McEnroe and King discussed many topics. The one that tattooed itself in my brain, was hearing that 36 years after first publishing it, King is writing the sequel to The Shining. As a writer myself, I think that is worth a standing O.

The making of a memoir

Fairfield’s Randi Oster (right) has written a Randi-Oster-214x300105,000-word memoir, Questioning Protocol. It tells the story of her experience acting as her teenage son Gary’s patient advocate during a difficult period of his battle with Crohn’s disease, a stretch in which he was hospitalized twice. In addition, it offers readers tools to deal more effectively with their own and their loved ones’ critical health-care issues.

A former workshop colleague of mine, Randi was highly energetic and organized, and a natural storyteller. She also was, as our Writers’ Workshop of Fairfield leader Carol Dannhauser liked to put it, a rocket scientist. Literally. What Randi was not in those early workshops, by either natural-born gift or education or profession, was a writer.

The story of the making of Randi’s memoir is also the story of the making of a writer.

Parroting Carol’s oft-repeated verbal reminder to her from our workshop days, Randi says with a laugh, “ ‘It’s comma, quote.’ I never learned this in school. I am a product of the ’70s Bronx school system. To escape a mediocre education, I went to the Bronx High School of Science, where I avoided writing and focused on math and science.  Then in college, I studied electrical engineering. I barely wrote papers, much less anything with dialogue.”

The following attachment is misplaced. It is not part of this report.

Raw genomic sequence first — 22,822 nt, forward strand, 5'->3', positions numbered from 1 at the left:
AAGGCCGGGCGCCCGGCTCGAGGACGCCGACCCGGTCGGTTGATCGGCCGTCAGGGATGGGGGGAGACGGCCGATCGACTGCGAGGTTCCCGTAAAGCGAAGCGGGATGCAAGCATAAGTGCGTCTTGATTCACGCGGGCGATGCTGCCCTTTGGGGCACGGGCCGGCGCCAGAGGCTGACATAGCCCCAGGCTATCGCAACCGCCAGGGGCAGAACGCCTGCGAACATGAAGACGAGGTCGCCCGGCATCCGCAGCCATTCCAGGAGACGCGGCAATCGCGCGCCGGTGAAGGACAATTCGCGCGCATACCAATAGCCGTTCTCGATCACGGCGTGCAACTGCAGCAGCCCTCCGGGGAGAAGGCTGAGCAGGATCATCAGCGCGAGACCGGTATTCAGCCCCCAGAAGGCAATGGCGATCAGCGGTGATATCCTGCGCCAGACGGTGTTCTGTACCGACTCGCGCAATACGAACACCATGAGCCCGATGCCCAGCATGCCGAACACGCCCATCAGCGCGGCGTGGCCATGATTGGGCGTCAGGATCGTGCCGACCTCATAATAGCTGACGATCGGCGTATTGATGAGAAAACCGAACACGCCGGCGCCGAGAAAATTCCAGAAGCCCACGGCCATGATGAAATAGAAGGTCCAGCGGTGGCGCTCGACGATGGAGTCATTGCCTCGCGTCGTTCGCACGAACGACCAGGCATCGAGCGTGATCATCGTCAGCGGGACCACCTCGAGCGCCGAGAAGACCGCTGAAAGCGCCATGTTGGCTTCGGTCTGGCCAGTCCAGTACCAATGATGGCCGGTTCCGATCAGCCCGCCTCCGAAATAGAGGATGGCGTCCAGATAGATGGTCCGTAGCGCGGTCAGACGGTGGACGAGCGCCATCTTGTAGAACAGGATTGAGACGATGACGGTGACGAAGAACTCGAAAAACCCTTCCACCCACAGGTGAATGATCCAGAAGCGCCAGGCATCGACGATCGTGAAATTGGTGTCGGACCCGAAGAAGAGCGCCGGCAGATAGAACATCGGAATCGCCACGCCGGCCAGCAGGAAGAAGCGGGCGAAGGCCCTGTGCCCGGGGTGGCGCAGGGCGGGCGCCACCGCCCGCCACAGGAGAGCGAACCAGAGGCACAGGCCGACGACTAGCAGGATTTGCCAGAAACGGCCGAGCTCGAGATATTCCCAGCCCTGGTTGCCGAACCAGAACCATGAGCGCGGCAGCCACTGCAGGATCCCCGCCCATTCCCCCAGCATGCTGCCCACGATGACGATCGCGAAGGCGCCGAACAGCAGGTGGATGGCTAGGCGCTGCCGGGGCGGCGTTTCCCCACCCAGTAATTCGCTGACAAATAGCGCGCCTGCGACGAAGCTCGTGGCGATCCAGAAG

Randi went to work at General Electric, rising to key roles in leading teams that designed such technological marvels as sensors for the Stealth fighter. Eventually, she joined the executive ranks, where she received leadership training in GE’s legendary Six Sigma quality control program. After she left GE, she joined Carol’s exercise-based workshop, then moved on to another that focused on memoir.

Despite her late start in writing, Randi has always done something even longtime writers often cannot bring themselves to do: She submits her work for possible publication. One successful example was a local contest. In 2011, her piece “Countdown to Chili” was accepted for and included in the Writers’ Room of the Fairfield Public Library’s anthology Around the Table: Food Memories of Fairfield. An excerpt from her new memoir recently was published in a health-industry magazine, another is being reviewed for possible publication in one of the country’s most prestigious medical journals, and the manuscript has attracted serious attention from literary agents.